The Chief Minister announced a grant program as support for businesses in further response to the coronavirus (COVID-19) pandemic. The effective date of the measures for these COVID-19 grants is 1 July 2020.
Payments will continue throughout the third quarter of 2020, but in the form of a grant to provide support for businesses in meeting their ordinary course-of-business expenses. These grant payments are no longer required to be paid to designated employees as COVID-19-related salaries. The new grant payments will only be paid to businesses that are operating in accordance with the guidelines set out in the government’s “Unlock the Rock” document.
Any business that received COVID-19-related salaries and any self-employed person who received COVID-19-related payments will automatically qualify for the new grant payments program. However, there will be some exceptions—such as businesses that are deemed by the government to have been in “substantive operation” throughout the COVID-19 period. Businesses in relevant sectors that did not previously receive payments will be considered for the new grants on a case-by-case basis.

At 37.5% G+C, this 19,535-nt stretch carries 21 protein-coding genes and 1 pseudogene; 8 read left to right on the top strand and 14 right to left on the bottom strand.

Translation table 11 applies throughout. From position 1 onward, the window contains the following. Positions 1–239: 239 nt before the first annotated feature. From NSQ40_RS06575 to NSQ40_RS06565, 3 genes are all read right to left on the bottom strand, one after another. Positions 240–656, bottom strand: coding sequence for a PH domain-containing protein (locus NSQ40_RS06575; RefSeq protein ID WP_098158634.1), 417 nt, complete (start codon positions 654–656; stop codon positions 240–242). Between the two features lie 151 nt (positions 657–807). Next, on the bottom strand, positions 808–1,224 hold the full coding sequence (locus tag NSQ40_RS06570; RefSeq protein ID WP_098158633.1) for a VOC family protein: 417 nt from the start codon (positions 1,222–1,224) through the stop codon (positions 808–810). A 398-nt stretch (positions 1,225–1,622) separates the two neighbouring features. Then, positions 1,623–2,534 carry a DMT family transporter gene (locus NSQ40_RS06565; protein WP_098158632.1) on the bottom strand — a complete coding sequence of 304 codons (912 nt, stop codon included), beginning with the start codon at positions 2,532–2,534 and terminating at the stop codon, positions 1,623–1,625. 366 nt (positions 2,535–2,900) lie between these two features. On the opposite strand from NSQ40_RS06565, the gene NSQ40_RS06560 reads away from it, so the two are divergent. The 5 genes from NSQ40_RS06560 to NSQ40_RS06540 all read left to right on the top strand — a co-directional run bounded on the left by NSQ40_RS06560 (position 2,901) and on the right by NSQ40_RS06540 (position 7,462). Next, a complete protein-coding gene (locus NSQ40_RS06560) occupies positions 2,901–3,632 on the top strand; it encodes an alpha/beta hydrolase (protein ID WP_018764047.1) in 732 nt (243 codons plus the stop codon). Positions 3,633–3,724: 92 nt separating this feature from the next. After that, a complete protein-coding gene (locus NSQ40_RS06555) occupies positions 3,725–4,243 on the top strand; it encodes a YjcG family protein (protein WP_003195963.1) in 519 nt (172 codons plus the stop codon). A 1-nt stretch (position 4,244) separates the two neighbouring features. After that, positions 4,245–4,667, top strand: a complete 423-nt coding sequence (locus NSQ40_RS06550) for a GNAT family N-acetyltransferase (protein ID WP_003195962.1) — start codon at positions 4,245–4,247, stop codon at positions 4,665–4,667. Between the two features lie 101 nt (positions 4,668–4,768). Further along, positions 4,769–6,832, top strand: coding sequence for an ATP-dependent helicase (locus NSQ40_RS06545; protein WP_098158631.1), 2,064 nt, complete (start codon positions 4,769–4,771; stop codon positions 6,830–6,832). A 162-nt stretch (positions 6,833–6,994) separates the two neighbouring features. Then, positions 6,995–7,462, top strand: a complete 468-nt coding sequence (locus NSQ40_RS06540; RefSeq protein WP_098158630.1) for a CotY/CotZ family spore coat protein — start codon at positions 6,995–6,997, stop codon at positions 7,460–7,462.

The grant payment will be calculated as an average of payments that each business or self-employed person previously received over the months of April and May 2020 and paid using a sliding scale:
For example, a business that received £12,000 in April and £8,000 in May would have had an average over both months of £10,000. This business would then receive £6,000 for July, £4,000 for August and £2,000 for September.
The COVID-19 grant payment will follow an automated system whereby the government will contact the businesses and self-employed persons by email and ask them to confirm whether they agree to comply with the new COVID-19 grant payment terms. An email response will then enable the monthly payments to be made to the same bank account into which businesses received their original payments.
COVID-19 grant conditions
The breach of any of these conditions will automatically convert the grant payments into an interest-bearing loan to be repaid over a five-year period (repayable in equal monthly instalments to cover capital and interest on a reducing balance basis). In an insolvency proceeding, any COVID-19 grant payment will be a preferential debt due to government for the purposes of the Insolvency Act.
Discounts for rates on commercial property
The government will offer a further 25% discount on its early repayment discount scheme for rates on commercial property across all sectors (except supermarkets and pharmacies) for the third quarter of 2020. This discount will apply to all businesses that did not have rates in arrears as of 31 March 2020 and that pay their rates on time.
The government will apply a 50% discount to all commercial tenants in relevant sectors for the third quarter of 2020.